With a permanent collection that tops four million pieces, the Victoria and Albert Museum is the largest decorative arts museum in the world. It’s also one of London’s most interesting and diverse museums.
About the Museum and its Collection
Founded in 1852 and opened at its current location in 1857, this amazing museum boasts three thousand years worth of artifacts from the world’s richest cultures. The collection includes everything from paintings and photographs to jewelry, ceramics, and textiles.
The museum’s British Galleries are especially impressive and house the most comprehensive collection of British design and art anywhere, spanning four centuries, from 1500 to 1900. Visitors can also explore the four-thousand-year history of glass, browse through myriad examples of post-classical European sculpture, view a photography collection that began back in 1852, and wander through rooms full of childhood treasures, including dolls, toy cars, games, and costumes.
And that’s only the tip of the iceberg. The V&A also has an impressive collection of East Asian decorative arts, a fashion and jewelry exhibit that ranges from the seventeenth century until today, an impressive metalwork display, and more than fourteen thousand pieces of furniture from Britain, Continental Europe and America that date from the Middle Ages to the present day.
The museum’s collection is so diverse it is difficult to pinpoint the highlights. One of the visitor’s favorites are the cast courts, a collection of casts of famous European monuments and sculptures.
At the end of the nineteenth century, when most people weren’t fortunate enough to travel around the continent, casts were a popular way of showing famous foreign monuments to the people. Among others, there are casts of Trajan’s column in Rome, the Portico de la Gloria from the Cathedral of Santiago de Compostela in Spain as well as a plaster replica of Michelangelo’s David sculpture.
Another favorite is the ‘Tiger of Tipu’, an eighteenth-century wooden mechanical construction depicting a British soldier attacked by a tiger. The construction, which was built for the Indian Sultan Tipu, even produces growling and screaming sounds.
To truly see the museum, you’ll need much more than just one day and no matter how many times you return, you’ll never pay a dime. Admission to the Victoria and Albert Museum is free and has been since 2001, but donations are welcomed.
The landmark front facade of the Victoria and Albert Museum stretches 220 meters (720 feet) along Cromwell Gardens. Fashioned from red brick and Portland cement, this portion of the museum was designed by Aston Webb in 1891 and served as an addition to the original museum. Construction took place from 1899 to 1909.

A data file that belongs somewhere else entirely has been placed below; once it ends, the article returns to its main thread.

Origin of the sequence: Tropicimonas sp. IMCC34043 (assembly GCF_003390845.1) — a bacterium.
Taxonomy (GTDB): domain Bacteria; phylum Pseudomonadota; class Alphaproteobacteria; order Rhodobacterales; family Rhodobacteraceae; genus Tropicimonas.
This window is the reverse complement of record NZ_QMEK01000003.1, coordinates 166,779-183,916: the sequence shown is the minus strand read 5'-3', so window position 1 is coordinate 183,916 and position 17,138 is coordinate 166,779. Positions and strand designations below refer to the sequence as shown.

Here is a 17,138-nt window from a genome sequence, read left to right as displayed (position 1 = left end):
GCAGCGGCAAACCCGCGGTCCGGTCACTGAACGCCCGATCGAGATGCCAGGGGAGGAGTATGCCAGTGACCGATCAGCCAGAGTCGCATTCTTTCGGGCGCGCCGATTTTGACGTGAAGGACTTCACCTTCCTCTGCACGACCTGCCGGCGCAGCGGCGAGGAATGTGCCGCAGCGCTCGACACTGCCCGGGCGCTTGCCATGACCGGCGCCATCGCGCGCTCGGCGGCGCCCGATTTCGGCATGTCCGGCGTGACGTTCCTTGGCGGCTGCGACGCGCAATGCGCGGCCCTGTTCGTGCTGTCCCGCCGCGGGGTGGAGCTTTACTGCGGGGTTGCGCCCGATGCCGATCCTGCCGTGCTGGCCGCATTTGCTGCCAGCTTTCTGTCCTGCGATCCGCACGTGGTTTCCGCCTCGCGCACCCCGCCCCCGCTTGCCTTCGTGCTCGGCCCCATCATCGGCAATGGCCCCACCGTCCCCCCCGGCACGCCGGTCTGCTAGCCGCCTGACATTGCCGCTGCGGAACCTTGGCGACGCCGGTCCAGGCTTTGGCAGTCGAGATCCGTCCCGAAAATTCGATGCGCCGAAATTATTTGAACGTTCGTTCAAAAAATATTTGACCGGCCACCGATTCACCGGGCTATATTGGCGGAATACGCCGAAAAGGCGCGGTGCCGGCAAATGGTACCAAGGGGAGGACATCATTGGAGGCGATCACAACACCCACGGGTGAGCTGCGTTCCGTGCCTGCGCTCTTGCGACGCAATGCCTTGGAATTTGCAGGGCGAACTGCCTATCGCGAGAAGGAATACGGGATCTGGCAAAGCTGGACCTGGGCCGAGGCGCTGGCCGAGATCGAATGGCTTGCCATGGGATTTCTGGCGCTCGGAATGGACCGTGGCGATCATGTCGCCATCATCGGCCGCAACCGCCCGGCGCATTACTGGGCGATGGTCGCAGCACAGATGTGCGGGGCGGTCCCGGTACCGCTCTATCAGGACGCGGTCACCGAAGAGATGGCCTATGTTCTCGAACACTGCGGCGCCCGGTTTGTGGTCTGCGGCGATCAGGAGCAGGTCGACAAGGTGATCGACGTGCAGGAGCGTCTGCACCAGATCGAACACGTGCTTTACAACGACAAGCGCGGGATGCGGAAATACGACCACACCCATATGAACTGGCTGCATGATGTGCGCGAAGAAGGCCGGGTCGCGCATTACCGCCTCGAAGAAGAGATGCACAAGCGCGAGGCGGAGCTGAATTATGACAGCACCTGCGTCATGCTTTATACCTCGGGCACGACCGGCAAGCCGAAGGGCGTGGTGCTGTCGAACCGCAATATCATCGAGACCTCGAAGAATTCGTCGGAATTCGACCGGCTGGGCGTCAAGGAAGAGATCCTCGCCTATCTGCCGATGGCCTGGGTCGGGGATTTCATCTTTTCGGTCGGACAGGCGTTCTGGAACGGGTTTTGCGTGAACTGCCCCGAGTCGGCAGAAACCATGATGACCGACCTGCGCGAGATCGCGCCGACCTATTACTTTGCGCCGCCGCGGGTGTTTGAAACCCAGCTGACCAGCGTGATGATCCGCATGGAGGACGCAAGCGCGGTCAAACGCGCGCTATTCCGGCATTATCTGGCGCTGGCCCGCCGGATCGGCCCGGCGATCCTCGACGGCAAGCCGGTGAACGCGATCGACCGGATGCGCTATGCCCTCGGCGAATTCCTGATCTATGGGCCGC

Webb’s design is rather eclectic. Most of the detail is Renaissance though the building does have some medieval elements. The shallow arches supported by slender columns are Romanesque in form and the detail there is decidedly classical. The tower above the main entrance is reminiscent of those built in the late Gothic period, particularly in Scotland. The extensive use of marble is evident in the interior.
The museum survived World War II pretty much intact and it wasn’t until the 1950s and 1960s that additions and renovations began to be made, including the addition of the Henry Cole wing.
Renovation and Expansion
A few galleries were redesigned in the 1990s, and in 2001, the museum released the details of what they dubbed “Future Plan”. To date, many galleries have already been redesigned and work continues with the help of many well-known architects and designers. The museum also opened two new galleries in 2009: one displays ceramics and another houses an extensive collection of Medieval and Renaissance artifacts.
The second phase of the expansion plan was launched in July 2010 when V&A announced it would hold a design competition in the autumn of 2010 for a major expansion of the museum. An earlier plan for the expansion in 2004 was met with fierce opposition due to its bold design, which showed a glass, seven stories tall spiraling structure designed by Daniel Liebeskind. The museum has now decided to expand underground with a gallery designed by Amanda Levete Architects.